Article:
St Mary the Virgin (2)


John Rogers 1636 (1)

DEDHAM. It is just over the border from Constable’s Suffolk, the near neighbour of Flatford Mill, with landscapes familiar to us because Constable painted them. Still a delightful little place in the valley of the Stour, it has many a cottage, shop, farm, and inn bearing witness to the days of its prosperity from the 15th to the 17th century. Then Dedham was an important centre of the wool merchants, and there stands on its outskirts still a wool merchant’s house and factory of two storeys and attics, timbered and plastered, complete with courtyard and gateway. It is known as Southnelds.

The master weaver lived in one of the projecting wings, and the 400-year-old doors and the moulded ceiling beams are still in their place. The house is unique in the county.

Facing the church is the best of the old buildings of the High Street, an inn with stables built for horses which might have taken part in Tudor pageantry; it has a timber-framed stairway in its open courtyard.

Dedham has a church magnificent, built about 1500 by one of its princely merchants, Thomas Webbe, who lies in the north aisle on a richly carved tomb. He built his battlemented tower so that a carriage can pass beneath it, covering an area of 250 square feet and rising 130 feet to the top of its pinnacles, which spring from octagonal buttresses. Its vaulted roof is adorned with traceried panels, flowers, shields, and other devices. In the south porch the builders reset the 14th century doorway and they gave the north porch two storeys and hung in it a door which was one of the most perfect examples of carving in Essex, with saints and angels in canopied niches. Time has been unfaithful to it, but we can still trace the figures of Christ and the Madonna.

We notice that two leaves of this door have been cut across, and thereby hangs a tale. It was done in order that galleries could be erected in the church in the days of King James and King Charles, for in those times even this great church of Dedham would not hold the people who came to hear the Puritan vicar, John Rogers. He was for over 30 years one of the famous preachers of his age, and was described by one who knew him as "the most awakening divine in England." His tomb is in the churchyard, and in the chancel on one of the walls, carved in a niche, is a bust of him in a skull cap, ruff, and gown.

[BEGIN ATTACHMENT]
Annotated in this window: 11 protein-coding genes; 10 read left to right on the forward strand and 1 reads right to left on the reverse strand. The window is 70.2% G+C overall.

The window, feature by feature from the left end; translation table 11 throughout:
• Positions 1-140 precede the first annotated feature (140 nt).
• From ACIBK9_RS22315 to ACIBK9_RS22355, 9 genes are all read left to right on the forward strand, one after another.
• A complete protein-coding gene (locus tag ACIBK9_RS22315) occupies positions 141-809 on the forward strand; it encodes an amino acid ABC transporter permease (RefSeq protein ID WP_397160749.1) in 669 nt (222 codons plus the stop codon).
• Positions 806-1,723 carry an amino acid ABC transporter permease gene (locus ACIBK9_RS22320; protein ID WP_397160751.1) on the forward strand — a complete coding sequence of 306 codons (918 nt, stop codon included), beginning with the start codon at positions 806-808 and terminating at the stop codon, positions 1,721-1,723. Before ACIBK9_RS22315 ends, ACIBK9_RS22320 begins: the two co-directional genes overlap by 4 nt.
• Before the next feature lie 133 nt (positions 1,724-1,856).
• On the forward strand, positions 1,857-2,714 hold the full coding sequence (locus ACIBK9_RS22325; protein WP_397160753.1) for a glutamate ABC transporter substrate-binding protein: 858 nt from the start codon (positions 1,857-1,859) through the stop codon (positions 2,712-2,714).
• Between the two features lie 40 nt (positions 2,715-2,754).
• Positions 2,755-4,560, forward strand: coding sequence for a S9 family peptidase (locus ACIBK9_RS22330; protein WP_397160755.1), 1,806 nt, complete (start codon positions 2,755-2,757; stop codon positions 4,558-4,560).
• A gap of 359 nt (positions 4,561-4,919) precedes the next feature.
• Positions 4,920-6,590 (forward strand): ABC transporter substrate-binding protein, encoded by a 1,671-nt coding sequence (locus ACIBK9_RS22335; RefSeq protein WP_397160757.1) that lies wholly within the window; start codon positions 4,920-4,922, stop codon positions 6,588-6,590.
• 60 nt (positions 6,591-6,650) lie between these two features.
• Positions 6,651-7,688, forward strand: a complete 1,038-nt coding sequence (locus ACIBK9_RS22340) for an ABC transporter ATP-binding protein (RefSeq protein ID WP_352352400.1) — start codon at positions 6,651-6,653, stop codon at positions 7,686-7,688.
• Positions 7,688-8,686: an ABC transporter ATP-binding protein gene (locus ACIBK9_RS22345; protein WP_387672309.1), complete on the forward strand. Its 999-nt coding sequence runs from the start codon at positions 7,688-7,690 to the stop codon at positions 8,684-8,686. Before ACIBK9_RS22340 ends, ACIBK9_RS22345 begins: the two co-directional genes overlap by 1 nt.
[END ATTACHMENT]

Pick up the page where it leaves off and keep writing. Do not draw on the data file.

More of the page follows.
Near the bust of John Rogers is a stone with a fine little bronze figure on the top in memory of a man who made it the delight of his declining years to befriend the poor of Dedham. The old font has been rescued from a hiding-place under the floor, and its figures of angels, evangelists, and cherubs are sadly worn. It has a cover with a pathetic interest because it was made from the timbers of the Royal George; they were part of that bitter tragedy of 1782 when the great warship sank off Portsmouth:

When Kempenfelt went down
With twice four hundred men.

She had gone down complete, heeling on her side, and it was of these timbers we see at Dedham that Cowper wrote:

Her timbers yet are sound,
And she may float again,
Full charged with England’s thunder,
And plough the distant main....

The poet did not know that the timbers were rotten and that the ship went down through the neglect of the Admiralty. The timbers are a tragic witness to a cruel betrayal of our seamen. There are more splendid timbers in the roof, fragments of old glass in the windows, carvings on the font, mason’s marks, and many attractive details which hold our attention in this fine church, monument of an industry which has passed from this old home of merchant princes.